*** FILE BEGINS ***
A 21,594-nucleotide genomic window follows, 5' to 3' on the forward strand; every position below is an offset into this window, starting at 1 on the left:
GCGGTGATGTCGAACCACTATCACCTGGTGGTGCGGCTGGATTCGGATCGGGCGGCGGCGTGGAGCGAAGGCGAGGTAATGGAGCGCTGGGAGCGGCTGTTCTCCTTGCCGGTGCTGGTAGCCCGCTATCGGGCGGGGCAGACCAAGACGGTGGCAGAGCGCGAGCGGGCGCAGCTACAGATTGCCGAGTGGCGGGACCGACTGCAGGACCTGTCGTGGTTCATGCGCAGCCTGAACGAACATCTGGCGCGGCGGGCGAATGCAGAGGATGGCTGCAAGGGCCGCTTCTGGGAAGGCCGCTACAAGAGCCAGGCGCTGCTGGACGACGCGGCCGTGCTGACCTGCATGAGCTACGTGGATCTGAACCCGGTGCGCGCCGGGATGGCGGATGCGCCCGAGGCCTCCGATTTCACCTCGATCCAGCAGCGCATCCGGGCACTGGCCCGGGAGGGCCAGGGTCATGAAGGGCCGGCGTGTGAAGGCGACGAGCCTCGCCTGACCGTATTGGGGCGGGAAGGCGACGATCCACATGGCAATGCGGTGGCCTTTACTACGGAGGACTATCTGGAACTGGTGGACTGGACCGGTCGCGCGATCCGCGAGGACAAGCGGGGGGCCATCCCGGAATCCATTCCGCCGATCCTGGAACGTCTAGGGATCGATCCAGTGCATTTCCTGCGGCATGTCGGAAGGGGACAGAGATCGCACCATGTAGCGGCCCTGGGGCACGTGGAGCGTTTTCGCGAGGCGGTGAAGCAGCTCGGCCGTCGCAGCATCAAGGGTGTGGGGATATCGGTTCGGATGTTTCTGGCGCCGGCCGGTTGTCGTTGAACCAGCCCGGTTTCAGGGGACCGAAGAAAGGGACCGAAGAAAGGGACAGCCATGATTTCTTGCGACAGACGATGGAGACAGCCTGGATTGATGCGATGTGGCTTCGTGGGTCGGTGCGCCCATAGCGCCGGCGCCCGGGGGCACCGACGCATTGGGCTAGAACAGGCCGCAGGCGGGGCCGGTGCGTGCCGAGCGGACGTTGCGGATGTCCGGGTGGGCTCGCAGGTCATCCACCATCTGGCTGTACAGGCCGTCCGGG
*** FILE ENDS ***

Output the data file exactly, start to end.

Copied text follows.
A 21,594-nucleotide genomic window follows, 5' to 3' on the forward strand; every position below is an offset into this window, starting at 1 on the left:
GCGGTGATGTCGAACCACTATCACCTGGTGGTGCGGCTGGATTCGGATCGGGCGGCGGCGTGGAGCGAAGGCGAGGTAATGGAGCGCTGGGAGCGGCTGTTCTCCTTGCCGGTGCTGGTAGCCCGCTATCGGGCGGGGCAGACCAAGACGGTGGCAGAGCGCGAGCGGGCGCAGCTACAGATTGCCGAGTGGCGGGACCGACTGCAGGACCTGTCGTGGTTCATGCGCAGCCTGAACGAACATCTGGCGCGGCGGGCGAATGCAGAGGATGGCTGCAAGGGCCGCTTCTGGGAAGGCCGCTACAAGAGCCAGGCGCTGCTGGACGACGCGGCCGTGCTGACCTGCATGAGCTACGTGGATCTGAACCCGGTGCGCGCCGGGATGGCGGATGCGCCCGAGGCCTCCGATTTCACCTCGATCCAGCAGCGCATCCGGGCACTGGCCCGGGAGGGCCAGGGTCATGAAGGGCCGGCGTGTGAAGGCGACGAGCCTCGCCTGACCGTATTGGGGCGGGAAGGCGACGATCCACATGGCAATGCGGTGGCCTTTACTACGGAGGACTATCTGGAACTGGTGGACTGGACCGGTCGCGCGATCCGCGAGGACAAGCGGGGGGCCATCCCGGAATCCATTCCGCCGATCCTGGAACGTCTAGGGATCGATCCAGTGCATTTCCTGCGGCATGTCGGAAGGGGACAGAGATCGCACCATGTAGCGGCCCTGGGGCACGTGGAGCGTTTTCGCGAGGCGGTGAAGCAGCTCGGCCGTCGCAGCATCAAGGGTGTGGGGATATCGGTTCGGATGTTTCTGGCGCCGGCCGGTTGTCGTTGAACCAGCCCGGTTTCAGGGGACCGAAGAAAGGGACCGAAGAAAGGGACAGCCATGATTTCTTGCGACAGACGATGGAGACAGCCTGGATTGATGCGATGTGGCTTCGTGGGTCGGTGCGCCCATAGCGCCGGCGCCCGGGGGCACCGACGCATTGGGCTAGAACAGGCCGCAGGCGGGGCCGGTGCGTGCCGAGCGGACGTTGCGGATGTCCGGGTGGGCTCGCAGGTCATCCACCATCTGGCTGTACAGGCCGTCCGGG